He also added that as part of their demand for review of the NBC Act, stakeholders in the media proposed that: ‘representatives of the Ministry of Information and the Department of State Services should be excluded from membership of the governing board of the Commission and that the governing board and Director General should be appointed by the President upon consultation with groups that they represent and confirmation by the Senate”

Earlier, the Chairman of NUJ, Lagos state council, Dr Akinreti, had condemned the transparency level of issuing licenses at the Commission, the inability to make its annual report public and the very little opportunity offered for appeal to the people denied licenses by the NBC.

He said the Council had concluded plans to engage the Commission on those issues and the outcome of the discussion would determine whether the matter would be pursued beyond that level.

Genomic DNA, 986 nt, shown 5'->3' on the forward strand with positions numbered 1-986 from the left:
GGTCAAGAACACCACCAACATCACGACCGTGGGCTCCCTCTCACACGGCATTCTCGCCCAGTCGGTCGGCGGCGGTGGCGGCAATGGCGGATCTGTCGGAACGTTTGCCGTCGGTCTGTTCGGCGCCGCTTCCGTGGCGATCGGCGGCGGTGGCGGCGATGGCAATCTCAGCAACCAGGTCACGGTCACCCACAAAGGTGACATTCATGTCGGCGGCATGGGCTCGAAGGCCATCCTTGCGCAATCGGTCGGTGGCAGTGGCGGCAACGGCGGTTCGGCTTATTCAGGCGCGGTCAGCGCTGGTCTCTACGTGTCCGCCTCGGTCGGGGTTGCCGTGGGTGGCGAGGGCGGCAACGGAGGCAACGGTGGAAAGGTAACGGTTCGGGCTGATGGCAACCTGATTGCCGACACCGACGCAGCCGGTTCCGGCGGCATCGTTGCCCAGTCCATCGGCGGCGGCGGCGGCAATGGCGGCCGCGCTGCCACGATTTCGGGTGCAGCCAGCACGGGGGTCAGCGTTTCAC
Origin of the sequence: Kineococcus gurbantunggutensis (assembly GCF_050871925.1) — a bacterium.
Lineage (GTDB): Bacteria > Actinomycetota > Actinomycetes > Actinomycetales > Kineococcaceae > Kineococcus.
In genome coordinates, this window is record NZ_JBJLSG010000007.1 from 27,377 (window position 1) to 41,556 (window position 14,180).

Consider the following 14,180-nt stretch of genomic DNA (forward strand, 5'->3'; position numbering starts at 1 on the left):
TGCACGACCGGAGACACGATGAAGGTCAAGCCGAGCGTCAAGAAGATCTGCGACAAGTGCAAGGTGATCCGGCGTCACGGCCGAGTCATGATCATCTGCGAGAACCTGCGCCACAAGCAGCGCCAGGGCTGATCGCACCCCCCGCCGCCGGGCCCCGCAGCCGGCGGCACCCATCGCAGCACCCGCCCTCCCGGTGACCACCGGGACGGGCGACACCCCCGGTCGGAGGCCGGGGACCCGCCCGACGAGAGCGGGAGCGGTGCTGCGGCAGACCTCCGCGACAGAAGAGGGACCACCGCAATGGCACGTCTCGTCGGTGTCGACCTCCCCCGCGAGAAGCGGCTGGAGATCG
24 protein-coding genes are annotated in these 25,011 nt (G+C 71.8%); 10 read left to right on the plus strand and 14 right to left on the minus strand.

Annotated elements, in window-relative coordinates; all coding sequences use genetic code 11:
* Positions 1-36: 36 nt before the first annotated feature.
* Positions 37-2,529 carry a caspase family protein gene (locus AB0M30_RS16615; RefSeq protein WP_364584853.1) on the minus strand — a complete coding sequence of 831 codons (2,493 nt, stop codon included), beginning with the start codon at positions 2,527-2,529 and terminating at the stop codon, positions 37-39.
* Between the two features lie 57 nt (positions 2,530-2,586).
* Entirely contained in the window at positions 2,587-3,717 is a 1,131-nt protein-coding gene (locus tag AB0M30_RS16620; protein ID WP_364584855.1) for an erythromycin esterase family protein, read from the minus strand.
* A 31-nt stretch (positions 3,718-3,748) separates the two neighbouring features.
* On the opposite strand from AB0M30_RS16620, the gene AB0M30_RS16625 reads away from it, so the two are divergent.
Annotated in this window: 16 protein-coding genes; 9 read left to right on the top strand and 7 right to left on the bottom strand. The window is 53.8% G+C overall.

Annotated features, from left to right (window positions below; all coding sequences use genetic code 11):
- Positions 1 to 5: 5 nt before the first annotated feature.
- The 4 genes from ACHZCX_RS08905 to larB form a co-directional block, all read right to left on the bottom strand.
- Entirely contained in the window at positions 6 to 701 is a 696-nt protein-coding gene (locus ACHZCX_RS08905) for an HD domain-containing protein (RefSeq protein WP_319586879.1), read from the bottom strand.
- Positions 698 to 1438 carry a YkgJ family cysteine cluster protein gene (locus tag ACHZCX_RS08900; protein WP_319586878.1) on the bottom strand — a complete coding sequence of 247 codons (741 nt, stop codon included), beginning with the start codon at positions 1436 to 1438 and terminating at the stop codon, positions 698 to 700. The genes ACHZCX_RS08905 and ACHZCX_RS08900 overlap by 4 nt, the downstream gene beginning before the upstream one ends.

The stakeholders’ meeting is part of the activities under Support to Media Component of the European Union Support to Democratic Governance in Nigeria EU-SDGN. The IMS is implementing component 4A which is geared to enhance professionalism of media practitioners, strengthen capacity of media platforms to diversify and deepen civic and voter education, enhance capacity of the media regulator to perform its mandate and improve engagement in promoting women, youth and marginalised groups in politics.

Prominent amongst those present at the event are Mr Nwaeze Afam, programme officer EU-SDGN, Ministry of Finance, Budget and Planning. Ms Bisi King-Paul and Mr Ola Fajemisi, a former director at the Nigerian Television Authority (NTA).